It was getting to the stage where I was going to struggle to put together a couple of paragraphs about the events of the last week when the news broke quite late on Friday afternoon that Russell Slade had left Cardiff City.
I had definitely been of the opinion that Mr Slade’s time at the club was going to come to an end sooner rather than later, but was expecting his tenure as Head of Football to be a bit longer than three and a bit weeks that it turned out to be.
I mentioned last week that Mr Slade had been linked with the vacant jobs at Blackburn and Charlton, well the appointment of Owen Coyle put paid to the first of those options, but the second one is still very much a possibility. In fact, it’s more than that – Sky are reporting that Mr Slade is in discussions with the London club as they face up to life in the division he probably knows best of all and the bookies have him at 8-1 on favourite for the job.
Therefore, although it’s fun to speculate on what brings about someone’s departure from a position they had only occupied for not far short of a month, the pretty banal truth in this instance would appear to be that the person concerned has had a job offer for a position which he feels more at home in than the one that had been created for him.
So, having moved halfway out of the door, so to speak, at the beginning of last month, the job has now been completed for the man who has been in charge for the vast majority of the past two seasons. No doubt, those City fans who had pushed for Mr Slade’s removal will be happy with this news, but I suspect that even among those who were prepared to fight his corner, there is relief that what looked like an unsatisfactory state of affairs has been resolved by a clean break being made.
Having been around long enough to have seen City finish a season as the third worst team in the Football League, I had problems with the attitude shown by some on Mr Slade’s appointment that, basically, said that a club like Cardiff was too big to be employing someone like him as manager. Such opinions were criticised in the local press as being arrogant and I tended to agree – however, as the man makes his departure from South Wales some twenty months after he was made manager, I can’t help thinking that those who were against Russell Slade because he was too “smalltime” for Cardiff City have been proved right.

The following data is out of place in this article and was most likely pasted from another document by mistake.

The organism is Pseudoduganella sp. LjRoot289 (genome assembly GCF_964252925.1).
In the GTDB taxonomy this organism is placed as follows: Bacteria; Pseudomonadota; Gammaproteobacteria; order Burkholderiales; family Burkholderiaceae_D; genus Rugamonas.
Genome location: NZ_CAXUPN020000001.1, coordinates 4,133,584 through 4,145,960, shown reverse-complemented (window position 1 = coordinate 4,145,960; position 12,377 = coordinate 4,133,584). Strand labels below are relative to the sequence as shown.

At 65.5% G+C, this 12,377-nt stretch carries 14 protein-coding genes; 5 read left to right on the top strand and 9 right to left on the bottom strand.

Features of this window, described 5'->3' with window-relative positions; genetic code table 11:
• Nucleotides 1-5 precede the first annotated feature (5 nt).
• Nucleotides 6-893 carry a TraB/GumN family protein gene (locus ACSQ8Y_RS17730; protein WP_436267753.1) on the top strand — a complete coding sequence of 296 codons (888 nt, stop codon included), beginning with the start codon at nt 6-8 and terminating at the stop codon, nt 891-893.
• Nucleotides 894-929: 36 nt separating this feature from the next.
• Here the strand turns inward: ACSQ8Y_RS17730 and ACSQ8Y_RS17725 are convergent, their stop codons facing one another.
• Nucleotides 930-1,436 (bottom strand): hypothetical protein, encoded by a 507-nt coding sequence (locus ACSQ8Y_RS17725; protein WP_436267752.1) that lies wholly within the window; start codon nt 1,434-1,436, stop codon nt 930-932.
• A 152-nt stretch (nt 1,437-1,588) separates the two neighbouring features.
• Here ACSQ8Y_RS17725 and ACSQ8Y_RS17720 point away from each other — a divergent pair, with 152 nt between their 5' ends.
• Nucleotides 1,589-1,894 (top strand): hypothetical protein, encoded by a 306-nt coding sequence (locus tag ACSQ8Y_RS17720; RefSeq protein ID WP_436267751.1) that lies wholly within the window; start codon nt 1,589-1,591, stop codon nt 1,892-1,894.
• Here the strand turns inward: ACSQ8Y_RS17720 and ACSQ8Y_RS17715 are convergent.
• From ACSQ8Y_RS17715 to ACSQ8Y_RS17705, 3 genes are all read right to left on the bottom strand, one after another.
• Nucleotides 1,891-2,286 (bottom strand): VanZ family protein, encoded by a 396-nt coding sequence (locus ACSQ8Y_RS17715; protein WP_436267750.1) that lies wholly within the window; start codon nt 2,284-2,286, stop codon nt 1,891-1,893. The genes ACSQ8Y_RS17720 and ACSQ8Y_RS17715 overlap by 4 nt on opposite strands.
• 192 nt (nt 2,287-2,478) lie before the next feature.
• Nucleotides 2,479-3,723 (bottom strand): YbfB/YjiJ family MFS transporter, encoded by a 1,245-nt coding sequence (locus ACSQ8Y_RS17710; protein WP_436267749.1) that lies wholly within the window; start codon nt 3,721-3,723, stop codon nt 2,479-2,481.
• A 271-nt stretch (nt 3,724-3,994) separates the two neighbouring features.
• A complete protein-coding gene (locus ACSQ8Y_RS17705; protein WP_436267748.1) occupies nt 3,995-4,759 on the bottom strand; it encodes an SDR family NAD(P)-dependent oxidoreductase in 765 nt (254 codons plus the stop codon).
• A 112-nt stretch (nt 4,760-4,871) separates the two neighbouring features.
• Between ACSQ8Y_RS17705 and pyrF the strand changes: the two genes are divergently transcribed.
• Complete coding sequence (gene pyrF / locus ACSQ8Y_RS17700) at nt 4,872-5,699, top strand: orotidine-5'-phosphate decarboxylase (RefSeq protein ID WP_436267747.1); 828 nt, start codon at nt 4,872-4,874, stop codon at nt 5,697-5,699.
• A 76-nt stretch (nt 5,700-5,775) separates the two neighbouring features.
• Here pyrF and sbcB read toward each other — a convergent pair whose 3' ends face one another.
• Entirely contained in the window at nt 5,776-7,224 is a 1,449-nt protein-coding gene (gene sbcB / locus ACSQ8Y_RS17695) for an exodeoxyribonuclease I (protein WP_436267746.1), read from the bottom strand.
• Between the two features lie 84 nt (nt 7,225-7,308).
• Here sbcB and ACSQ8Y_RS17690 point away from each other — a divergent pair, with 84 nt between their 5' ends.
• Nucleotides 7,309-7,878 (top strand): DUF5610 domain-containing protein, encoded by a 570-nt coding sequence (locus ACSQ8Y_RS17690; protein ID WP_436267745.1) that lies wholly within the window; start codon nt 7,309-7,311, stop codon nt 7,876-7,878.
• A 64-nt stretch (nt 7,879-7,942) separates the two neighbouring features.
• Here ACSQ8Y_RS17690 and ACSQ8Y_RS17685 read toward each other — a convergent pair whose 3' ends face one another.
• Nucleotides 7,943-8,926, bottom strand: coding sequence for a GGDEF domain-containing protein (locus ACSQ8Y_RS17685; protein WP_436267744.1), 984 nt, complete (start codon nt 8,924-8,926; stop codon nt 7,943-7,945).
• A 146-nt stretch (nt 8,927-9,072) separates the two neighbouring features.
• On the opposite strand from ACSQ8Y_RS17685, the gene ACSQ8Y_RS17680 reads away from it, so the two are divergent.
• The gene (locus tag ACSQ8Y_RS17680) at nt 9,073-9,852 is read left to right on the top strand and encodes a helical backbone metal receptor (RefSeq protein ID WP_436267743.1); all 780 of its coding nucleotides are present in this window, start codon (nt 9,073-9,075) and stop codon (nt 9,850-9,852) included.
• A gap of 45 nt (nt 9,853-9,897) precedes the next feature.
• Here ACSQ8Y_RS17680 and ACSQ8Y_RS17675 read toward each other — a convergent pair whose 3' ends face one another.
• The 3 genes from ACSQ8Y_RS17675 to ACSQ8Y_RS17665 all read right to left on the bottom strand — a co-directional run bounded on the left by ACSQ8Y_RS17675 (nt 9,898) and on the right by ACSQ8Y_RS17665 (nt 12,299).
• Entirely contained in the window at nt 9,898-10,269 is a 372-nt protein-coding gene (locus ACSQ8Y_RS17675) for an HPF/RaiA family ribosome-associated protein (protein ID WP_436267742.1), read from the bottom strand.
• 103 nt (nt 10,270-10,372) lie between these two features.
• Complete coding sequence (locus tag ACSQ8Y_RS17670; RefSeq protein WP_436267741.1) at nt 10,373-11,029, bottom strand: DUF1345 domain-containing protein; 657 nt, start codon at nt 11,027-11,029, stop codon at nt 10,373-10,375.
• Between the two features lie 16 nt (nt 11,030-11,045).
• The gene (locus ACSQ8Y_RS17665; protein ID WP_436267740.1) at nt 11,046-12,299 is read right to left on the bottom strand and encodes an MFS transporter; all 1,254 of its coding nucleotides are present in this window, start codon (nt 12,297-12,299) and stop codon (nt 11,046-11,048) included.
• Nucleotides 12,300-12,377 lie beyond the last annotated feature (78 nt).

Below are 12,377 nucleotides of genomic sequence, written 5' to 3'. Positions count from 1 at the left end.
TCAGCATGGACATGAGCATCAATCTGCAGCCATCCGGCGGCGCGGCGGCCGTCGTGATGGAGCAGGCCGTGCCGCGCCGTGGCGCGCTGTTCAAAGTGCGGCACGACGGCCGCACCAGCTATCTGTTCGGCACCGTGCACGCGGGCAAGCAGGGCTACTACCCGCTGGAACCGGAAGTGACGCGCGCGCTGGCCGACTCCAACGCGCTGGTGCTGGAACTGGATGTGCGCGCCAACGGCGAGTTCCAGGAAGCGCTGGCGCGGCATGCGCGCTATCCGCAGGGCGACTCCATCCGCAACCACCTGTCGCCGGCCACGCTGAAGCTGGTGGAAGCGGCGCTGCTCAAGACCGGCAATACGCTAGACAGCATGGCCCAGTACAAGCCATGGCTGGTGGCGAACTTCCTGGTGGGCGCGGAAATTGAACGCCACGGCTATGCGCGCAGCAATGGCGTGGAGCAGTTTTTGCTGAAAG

In saying that, it doesn’t mean that I rate Russell Slade among the worst managers I’ve seen at the club. Indeed, in terms of league position at least, I think a decent argument can be made for saying he over achieved in 15/16 at first team level given the playing and financial resources at his disposal.
It should also be said that, in the eyes of many supporters, perhaps a majority of them, a manager is perceived as having done a good job if the first team are able to carry a promotion bid on until the penultimate game of a season.
Furthermore, anyone who saw the system we were playing as we into added time against Bolton (it was almost a return to the 2-3-5 of my youth!) would have to concede that our former manager was not averse to risking defeat in pursuit of going for a win sometimes.